Saturday, March 17, 2007

Tiny-Scale MiG Part 1

In honor of Saint Patrick's Day, here's an article about that green stuff that our horses love so much!

Mira and I are located on the West Coast, where it only rains at certain times of the year. :-( So we only see green grass for part of the year. If you live somewhere where it rains more often, enjoy it for me!!!

This year the rains started late and we haven't caught up to our normal amount yet, so there is not as much grass as usual, but there is still quite a lot. As I write we are at the height of the "spring flush." The grasses and legumes are all going to seed and need to be harvested like now it I want to get any nutrition out of them!!! (It can be interesting adjusting to the pace/rhythm of life in the country - so many things have to be done at a certain time, if they'll get done at all.)

The challenge the last few weeks is for me to figure out how to harvest and feed as much grass as possible to Mira in as little possible time. We don't have fencing in all areas, and a lot of the fencing we do have is not complete or else not appropriate for containing a horse. In some places it might be possible to tie her out to graze on a long line; however, we are in foothills with a lot of trees - TOO much stuff in the way everywhere.

I love reading, and so I have tried doing my reading outside while I hold Mira's lead rope and let her graze. That works well and she likes it, but of course there is only so long that I can do that before I need to go do chores or whatever!

We also have this clipper with long handles which I have used to clip grass out of odd areas that are too steep for a horse or too crowded for her to get into. It only takes a couple minutes to gather a good armful to toss in for her to eat. She enjoys it so much that I would probably be doing all this work even if I didn't know all the other benefits that horses get from eating fresh green grass!

Below I am going to show you some pictures of how I've arranged temporary fencing, how much I actually cut the grass, and more. But first, some info and basic prinicples on MiG, or management-intensive grazing.

I am the kind of person who really likes doing research, and I've always loved having some subject come to my attention, going and doing a ton of research, and after a week or so of reading up on it, feeling like I have a good grasp of the topic as a whole. Umm, that did NOT happen with MiG. Growing grass seems like such a simple and boring topic, right? (laughs sardonically) I have been seriously reading up on grass farming for over a year now, ever since I subscribed to The Stockman Grass Farmer. This magazine has a lot of very good stuff in it, but boy is it taking me a while to get a handle on this diverse and confusing "field of research." (Get it? Tee hee) Just so you know I am far from an expert, and also don't feel like you're the only one who's confused by how to manage grassland the best way! But the more I learn the more I want to learn... So, I hope you enjoy my story of starting to learn how to manage grass!!!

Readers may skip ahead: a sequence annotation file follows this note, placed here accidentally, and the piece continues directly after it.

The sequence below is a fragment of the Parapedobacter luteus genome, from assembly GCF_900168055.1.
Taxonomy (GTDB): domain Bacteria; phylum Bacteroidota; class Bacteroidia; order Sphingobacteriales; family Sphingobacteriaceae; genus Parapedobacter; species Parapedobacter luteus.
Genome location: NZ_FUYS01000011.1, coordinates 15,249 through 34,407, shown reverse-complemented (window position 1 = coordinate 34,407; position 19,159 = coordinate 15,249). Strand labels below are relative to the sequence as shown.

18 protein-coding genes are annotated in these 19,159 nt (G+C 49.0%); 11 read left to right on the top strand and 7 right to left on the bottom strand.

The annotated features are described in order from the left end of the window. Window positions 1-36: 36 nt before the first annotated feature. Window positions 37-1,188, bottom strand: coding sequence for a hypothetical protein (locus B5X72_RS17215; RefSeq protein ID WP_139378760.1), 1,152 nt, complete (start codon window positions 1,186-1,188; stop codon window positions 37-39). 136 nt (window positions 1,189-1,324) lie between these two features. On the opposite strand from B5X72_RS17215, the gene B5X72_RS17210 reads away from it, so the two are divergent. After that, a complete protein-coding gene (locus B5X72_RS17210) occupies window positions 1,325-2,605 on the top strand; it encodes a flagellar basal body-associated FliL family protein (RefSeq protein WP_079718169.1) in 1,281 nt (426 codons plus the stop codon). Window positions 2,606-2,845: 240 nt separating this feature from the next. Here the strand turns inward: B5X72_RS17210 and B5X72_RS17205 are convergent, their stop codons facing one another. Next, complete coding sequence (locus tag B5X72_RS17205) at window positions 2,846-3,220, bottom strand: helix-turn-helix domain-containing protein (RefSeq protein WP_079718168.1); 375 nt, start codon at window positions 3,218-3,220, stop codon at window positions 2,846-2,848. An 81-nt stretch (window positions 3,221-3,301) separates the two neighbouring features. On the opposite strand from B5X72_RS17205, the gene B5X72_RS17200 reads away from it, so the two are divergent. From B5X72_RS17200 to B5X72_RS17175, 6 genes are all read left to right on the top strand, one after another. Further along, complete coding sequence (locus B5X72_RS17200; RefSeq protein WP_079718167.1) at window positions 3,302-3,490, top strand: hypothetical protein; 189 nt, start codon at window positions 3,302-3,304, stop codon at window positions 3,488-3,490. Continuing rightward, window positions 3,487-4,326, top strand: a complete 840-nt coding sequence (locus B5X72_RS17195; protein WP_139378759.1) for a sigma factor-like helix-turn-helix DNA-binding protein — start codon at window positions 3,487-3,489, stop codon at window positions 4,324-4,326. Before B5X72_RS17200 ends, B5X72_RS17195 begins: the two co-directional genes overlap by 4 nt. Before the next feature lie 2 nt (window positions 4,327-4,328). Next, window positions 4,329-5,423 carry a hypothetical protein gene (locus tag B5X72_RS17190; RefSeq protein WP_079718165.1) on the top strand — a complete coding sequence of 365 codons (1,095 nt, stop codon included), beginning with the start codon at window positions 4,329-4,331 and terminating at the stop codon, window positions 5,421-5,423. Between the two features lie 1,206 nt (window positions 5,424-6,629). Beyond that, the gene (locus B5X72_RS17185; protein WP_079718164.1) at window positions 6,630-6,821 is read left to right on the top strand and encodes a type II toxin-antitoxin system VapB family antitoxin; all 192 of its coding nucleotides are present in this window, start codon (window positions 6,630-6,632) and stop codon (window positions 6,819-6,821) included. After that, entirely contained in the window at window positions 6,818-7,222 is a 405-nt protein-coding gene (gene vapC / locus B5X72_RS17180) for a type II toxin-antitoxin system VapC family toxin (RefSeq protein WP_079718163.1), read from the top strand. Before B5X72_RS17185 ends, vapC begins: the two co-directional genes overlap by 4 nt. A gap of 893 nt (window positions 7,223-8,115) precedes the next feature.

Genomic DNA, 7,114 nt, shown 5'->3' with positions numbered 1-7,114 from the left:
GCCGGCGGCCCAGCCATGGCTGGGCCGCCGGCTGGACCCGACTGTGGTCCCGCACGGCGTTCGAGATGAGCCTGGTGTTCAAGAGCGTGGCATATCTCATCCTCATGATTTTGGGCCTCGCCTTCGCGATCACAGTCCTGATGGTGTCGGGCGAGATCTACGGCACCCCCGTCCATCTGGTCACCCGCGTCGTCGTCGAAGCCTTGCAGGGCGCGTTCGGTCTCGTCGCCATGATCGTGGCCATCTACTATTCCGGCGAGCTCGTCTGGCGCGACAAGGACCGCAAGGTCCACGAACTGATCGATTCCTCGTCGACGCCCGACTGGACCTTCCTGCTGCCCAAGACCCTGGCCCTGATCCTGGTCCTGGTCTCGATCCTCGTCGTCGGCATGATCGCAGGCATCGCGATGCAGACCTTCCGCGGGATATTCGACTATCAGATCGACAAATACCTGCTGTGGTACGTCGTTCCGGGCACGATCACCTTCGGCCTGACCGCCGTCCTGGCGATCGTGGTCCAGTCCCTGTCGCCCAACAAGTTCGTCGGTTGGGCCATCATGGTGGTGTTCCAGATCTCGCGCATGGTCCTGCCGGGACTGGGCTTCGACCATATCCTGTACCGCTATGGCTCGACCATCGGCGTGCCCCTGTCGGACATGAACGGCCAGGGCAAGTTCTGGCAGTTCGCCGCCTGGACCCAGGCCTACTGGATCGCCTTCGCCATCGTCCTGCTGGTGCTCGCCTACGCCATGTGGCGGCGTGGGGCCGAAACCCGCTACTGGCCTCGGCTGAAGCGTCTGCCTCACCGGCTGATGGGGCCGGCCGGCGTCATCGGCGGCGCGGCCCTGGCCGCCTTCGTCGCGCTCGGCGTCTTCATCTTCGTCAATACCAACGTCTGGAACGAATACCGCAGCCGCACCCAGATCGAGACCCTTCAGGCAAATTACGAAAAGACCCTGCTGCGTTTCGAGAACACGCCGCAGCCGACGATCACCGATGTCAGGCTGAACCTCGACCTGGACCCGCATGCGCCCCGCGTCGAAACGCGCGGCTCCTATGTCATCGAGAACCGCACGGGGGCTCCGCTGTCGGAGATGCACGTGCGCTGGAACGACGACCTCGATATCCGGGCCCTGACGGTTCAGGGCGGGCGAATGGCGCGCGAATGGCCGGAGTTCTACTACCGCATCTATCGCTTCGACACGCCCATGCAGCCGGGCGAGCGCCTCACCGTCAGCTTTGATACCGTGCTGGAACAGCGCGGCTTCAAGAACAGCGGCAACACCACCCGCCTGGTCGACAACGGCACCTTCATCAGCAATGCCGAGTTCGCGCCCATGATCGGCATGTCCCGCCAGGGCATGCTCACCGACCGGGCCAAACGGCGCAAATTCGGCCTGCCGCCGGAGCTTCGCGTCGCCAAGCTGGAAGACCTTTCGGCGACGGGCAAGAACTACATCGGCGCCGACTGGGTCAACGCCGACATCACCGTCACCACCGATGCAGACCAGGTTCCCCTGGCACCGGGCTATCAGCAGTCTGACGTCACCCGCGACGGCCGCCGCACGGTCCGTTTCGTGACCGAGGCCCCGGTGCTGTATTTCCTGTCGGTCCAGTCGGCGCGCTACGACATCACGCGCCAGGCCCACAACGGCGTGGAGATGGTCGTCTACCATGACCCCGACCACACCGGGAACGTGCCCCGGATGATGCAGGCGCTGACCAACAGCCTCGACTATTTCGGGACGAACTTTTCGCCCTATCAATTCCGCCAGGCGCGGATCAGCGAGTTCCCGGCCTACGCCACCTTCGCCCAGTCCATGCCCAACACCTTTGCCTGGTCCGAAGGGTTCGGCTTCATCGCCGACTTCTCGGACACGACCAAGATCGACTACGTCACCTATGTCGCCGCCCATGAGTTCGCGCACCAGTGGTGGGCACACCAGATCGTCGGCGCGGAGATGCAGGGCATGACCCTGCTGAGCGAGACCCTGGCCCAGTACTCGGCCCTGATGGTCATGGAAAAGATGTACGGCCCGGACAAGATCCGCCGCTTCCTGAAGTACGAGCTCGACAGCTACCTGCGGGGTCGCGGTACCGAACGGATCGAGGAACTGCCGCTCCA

1. Apparently, most grass is at its peak in nutritional quality of every kind either right before or right as it starts to set seed. Most legumes (clovers) are at their best at the beginning of flowering. Go here to see some great pictures of what different plants look like at this stage. We are getting to the point here where most of the grass is at that point or past already. It happened very fast this year due to all the sun and not much rain the last 2 weeks!

2. When harvested (eaten/clipped) before setting seed, grass will try to grow back, if not all of the leaf is taken... It needs as much recovery time as possible though, meaning, if an animal keeps coming back and taking a bite every few days, the grass will be so stressed it will give up for that year, and it will take longer to grow the next year. In other words, take about half the stem and then wait for it to grow out at least another couple inches before cutting/biting the same stem again.



This is about as much as I have been cutting:



Grasses store a lot of sugars (carbohydrates) in their roots. This is their "base of operations," literally. When sending up new growth, they use some of that sugar and send it to the tip. Eventually the sunlight helps the plant produce more sugar which then gets stored in the roots. When stressed by constant grazing, the plant keeps trying to restart the growth process by sending up more sugar, which can cause laminitis problems in susceptible horses, as well as causing the plant to use up its reserves. When the next spring comes, it will be a weaker plant. MiG strengthens grass instead, which is the reason why MiG can so dramatically increase production of grass and total health of land and animals.

3. This triangular area is right next to our pond. (Pond is on the left) The area tends to be somewhat wet and almost marshy, and our 3 ducks hang out there a lot, so we call it the "Quackmire." :-D I am putting a very temporary, one-strand electric tape fence up here so Mira can spend a couple days grazing. It is a shady spot so the grass is not as far along the "going to seed" path as the rest around here.
Mira respects electric tape quite well, and she'll only be in here as long as the grass is occupying her attention, thus only the one strand.


Part 2: Quickly putting up a temporary electric fence, how to figure out organic fertilization needs, and Thorvin! "Thorvin what?" Wait and see! :-)


L

3 comments:

Rising Rainbow said...

Cool, that explains some things to me. I need help with my pasture but think I got some, thanks.

Anonymous said...

Good picture, L. I should have known that you would right (tee-hee, grammar airer)an article about grass! You've got a excellent blog.

L said...

Wow, a comment from Brother #3! Thanks, and nice pun there. :-D